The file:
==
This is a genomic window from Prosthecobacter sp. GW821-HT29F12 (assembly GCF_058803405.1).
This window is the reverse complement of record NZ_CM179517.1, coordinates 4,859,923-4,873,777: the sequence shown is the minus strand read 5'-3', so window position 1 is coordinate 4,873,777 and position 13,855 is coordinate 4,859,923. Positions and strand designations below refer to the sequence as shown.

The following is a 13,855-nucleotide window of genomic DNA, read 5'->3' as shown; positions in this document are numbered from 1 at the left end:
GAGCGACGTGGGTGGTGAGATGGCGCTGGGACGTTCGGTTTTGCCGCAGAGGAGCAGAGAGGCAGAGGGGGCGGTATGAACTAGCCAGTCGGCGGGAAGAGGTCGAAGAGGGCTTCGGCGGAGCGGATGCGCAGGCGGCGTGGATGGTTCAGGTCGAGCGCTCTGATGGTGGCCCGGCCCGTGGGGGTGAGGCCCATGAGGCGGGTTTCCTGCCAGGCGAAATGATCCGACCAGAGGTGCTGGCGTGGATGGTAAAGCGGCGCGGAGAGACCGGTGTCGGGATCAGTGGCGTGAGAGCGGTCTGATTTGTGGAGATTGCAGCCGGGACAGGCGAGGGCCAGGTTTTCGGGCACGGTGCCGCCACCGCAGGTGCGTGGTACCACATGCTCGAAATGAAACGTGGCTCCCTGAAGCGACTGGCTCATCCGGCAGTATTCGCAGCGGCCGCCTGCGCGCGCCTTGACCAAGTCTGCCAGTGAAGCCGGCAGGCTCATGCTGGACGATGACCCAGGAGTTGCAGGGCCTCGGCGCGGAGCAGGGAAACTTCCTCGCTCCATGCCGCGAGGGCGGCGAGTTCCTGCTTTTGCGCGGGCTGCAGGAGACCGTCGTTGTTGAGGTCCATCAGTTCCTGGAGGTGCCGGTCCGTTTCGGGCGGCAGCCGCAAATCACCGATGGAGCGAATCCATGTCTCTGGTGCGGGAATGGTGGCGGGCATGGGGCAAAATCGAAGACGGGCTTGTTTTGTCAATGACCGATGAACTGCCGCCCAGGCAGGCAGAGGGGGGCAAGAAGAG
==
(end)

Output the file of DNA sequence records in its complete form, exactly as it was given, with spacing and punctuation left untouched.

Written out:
This is a genomic window from Prosthecobacter sp. GW821-HT29F12 (assembly GCF_058803405.1).
This window is the reverse complement of record NZ_CM179517.1, coordinates 4,859,923-4,873,777: the sequence shown is the minus strand read 5'-3', so window position 1 is coordinate 4,873,777 and position 13,855 is coordinate 4,859,923. Positions and strand designations below refer to the sequence as shown.

The following is a 13,855-nucleotide window of genomic DNA, read 5'->3' as shown; positions in this document are numbered from 1 at the left end:
GAGCGACGTGGGTGGTGAGATGGCGCTGGGACGTTCGGTTTTGCCGCAGAGGAGCAGAGAGGCAGAGGGGGCGGTATGAACTAGCCAGTCGGCGGGAAGAGGTCGAAGAGGGCTTCGGCGGAGCGGATGCGCAGGCGGCGTGGATGGTTCAGGTCGAGCGCTCTGATGGTGGCCCGGCCCGTGGGGGTGAGGCCCATGAGGCGGGTTTCCTGCCAGGCGAAATGATCCGACCAGAGGTGCTGGCGTGGATGGTAAAGCGGCGCGGAGAGACCGGTGTCGGGATCAGTGGCGTGAGAGCGGTCTGATTTGTGGAGATTGCAGCCGGGACAGGCGAGGGCCAGGTTTTCGGGCACGGTGCCGCCACCGCAGGTGCGTGGTACCACATGCTCGAAATGAAACGTGGCTCCCTGAAGCGACTGGCTCATCCGGCAGTATTCGCAGCGGCCGCCTGCGCGCGCCTTGACCAAGTCTGCCAGTGAAGCCGGCAGGCTCATGCTGGACGATGACCCAGGAGTTGCAGGGCCTCGGCGCGGAGCAGGGAAACTTCCTCGCTCCATGCCGCGAGGGCGGCGAGTTCCTGCTTTTGCGCGGGCTGCAGGAGACCGTCGTTGTTGAGGTCCATCAGTTCCTGGAGGTGCCGGTCCGTTTCGGGCGGCAGCCGCAAATCACCGATGGAGCGAATCCATGTCTCTGGTGCGGGAATGGTGGCGGGCATGGGGCAAAATCGAAGACGGGCTTGTTTTGTCAATGACCGATGAACTGCCGCCCAGGCAGGCAGAGGGGGGCAAGAAGAG